My next tried-to-read book was The Atlantis Gene by A.G. Riddle. It was also not very well-written and from the start the plot seemed shaky to me. Perhaps it gets better, but I didn’t want to find out. I also felt really uncomfortable about the “cure for autism” aspect, although again I didn’t really read far enough in to get a real grip on that, so I can’t really speak to it. DNF.

6369507

Finally, book #3 of the readathon was Wicked by Gregory Maguire. This was a reread, as I read this for the first time in high school and didn’t remember essentially any of it. And I’m actually still working my way through it because it is just… not holding my interest at all. It’s kind of been dragging on and I’m not really enjoying it at all! But I’ve made it pretty far in, so I’m dedicated to finishing it.

Anyway! That’s my wrap-up for Make Me Read It. I (kind of) made it through 3 books and was able to remove 3 more from my TBR. Even though I didn’t read as much as I’d have liked to, I did enjoy the readathon and am glad I was able to pull 6 books total off my TBR list! At least I really liked 2 out of the 3 books I ended up reading through, although next time I do a readathon I should probably put on more books I expect to like instead of making it all books I don’t know much about!

Thanks for reading! Did you do the Make Me Read It readathon? Share your experiences and/or your thoughts on my reads in the comments. You can also find me on Twitter and Goodreads.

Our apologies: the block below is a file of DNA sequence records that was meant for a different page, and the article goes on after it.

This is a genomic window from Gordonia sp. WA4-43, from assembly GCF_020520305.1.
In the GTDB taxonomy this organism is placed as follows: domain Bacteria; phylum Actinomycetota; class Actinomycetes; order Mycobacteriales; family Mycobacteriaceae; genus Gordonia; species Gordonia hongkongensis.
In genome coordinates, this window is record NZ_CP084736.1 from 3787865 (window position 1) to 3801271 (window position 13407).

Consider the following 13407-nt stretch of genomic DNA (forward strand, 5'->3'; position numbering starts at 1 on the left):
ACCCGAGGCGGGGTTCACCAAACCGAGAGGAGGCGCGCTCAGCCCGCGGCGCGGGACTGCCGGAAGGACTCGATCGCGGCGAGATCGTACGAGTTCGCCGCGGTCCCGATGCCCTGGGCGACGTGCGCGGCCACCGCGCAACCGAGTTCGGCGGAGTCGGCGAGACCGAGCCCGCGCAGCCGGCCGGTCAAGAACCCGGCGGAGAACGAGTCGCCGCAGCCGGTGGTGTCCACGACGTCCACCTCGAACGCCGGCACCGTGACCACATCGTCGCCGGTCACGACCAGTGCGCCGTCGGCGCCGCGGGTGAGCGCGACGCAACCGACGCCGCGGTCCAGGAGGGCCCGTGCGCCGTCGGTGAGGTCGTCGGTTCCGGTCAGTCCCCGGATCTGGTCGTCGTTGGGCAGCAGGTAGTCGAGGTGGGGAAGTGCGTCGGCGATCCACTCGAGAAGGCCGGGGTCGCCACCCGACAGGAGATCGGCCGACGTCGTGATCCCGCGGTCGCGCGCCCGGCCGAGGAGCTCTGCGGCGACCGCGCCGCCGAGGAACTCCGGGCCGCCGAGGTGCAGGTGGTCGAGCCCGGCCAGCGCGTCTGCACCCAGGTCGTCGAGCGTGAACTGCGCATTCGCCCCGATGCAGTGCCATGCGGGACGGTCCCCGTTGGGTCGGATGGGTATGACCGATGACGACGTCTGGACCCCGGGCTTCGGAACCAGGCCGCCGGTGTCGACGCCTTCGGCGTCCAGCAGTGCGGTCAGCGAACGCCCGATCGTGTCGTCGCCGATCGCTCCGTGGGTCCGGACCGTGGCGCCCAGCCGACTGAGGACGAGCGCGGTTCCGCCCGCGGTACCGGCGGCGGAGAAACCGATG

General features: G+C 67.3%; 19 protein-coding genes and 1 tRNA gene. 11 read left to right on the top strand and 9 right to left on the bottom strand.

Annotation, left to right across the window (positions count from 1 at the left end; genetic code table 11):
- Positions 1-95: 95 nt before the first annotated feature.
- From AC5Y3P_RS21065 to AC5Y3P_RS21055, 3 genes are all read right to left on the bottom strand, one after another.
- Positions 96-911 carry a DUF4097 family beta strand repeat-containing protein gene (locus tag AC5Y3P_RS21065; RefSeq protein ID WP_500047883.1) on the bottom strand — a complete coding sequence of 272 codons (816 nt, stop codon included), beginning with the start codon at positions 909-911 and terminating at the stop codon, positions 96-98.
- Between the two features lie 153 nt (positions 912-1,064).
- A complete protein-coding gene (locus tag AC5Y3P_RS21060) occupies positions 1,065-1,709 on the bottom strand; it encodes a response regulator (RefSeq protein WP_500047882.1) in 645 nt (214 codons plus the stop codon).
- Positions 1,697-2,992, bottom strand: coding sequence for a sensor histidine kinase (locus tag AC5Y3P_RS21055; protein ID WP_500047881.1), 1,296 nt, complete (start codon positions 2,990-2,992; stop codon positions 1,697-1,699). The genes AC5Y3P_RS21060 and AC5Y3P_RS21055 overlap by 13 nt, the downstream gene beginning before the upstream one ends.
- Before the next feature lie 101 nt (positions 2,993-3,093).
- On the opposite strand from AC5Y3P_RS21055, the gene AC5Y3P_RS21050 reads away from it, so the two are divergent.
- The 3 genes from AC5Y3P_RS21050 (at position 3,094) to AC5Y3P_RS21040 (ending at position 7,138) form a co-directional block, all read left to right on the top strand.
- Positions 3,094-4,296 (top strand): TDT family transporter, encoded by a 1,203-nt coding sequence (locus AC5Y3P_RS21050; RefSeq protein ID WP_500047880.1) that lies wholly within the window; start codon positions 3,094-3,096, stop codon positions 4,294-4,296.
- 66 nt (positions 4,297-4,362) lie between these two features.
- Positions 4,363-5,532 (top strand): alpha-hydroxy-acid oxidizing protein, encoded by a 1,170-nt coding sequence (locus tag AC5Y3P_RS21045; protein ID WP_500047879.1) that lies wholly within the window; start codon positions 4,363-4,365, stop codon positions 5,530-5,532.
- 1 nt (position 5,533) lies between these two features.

Book Reviews, Bookworm Blogging

The Education of a Coroner [review]

**Note: I received this book from Netgalley in exchange for my honest opinion. This in no way impacts my review**

32920307

The Education of a Coroner by John Bateson
To be published by Scribner on August 15, 2017
368 pages. ISBN-13: 978-1-50116-822-2
Rating: ⭐️⭐️⭐️
[Goodreads[IndieBound[Author Website]

In the vein of Dr. Judy Melinek’s Working Stiff, an account of the hair-raising and heartbreaking cases handled by [Ken Holmes] the coroner of Marin County, California throughout his four decades on the job—from high-profile deaths to serial killers, to Golden Gate Bridge suicides.

cw: death, murder, sexual assault, rape culture, sexism, racism

It’s been a hot second since I’ve read some nonfiction and I was really looking forward to this book. I plucked it off Netgalley, thinking that it looked fascinating. From the beginning, it reeled me in. I think a lot of us find the concept of death fascinating, and the idea of what follows here, in the corporeal world, isn’t something I’ve thought much about, even though I’ve watched many crime dramas.

For instance, I had no idea what a coroner’s job entails. What I’ve gathered is that it’s a great deal of investigative work and a position that requires intensely strong people skills, observational skills, and strength. Coroners quite literally see it all, and they assist the police very closely in their work when a death doesn’t appear to be natural. It was really interesting to discover how the system operates after a person dies.

As much as I enjoyed Holmes’ anecdotes towards the beginning, things began to feel off to me about a quarter through the book. There’s one specific quote that set me off, in which Holmes completely discredits a woman’s rape allegation by saying that she was too heavy and not attractive enough to have been raped. He also throws in some casual racism regarding the situation.  I have no idea why the author thought this was appropriate to include because, to me, it discredits Holmes as a serious investigator. How many other alleged crimes has he shrugged off because of how a woman looks? He talks about the injustices that the dead face, but how about the living?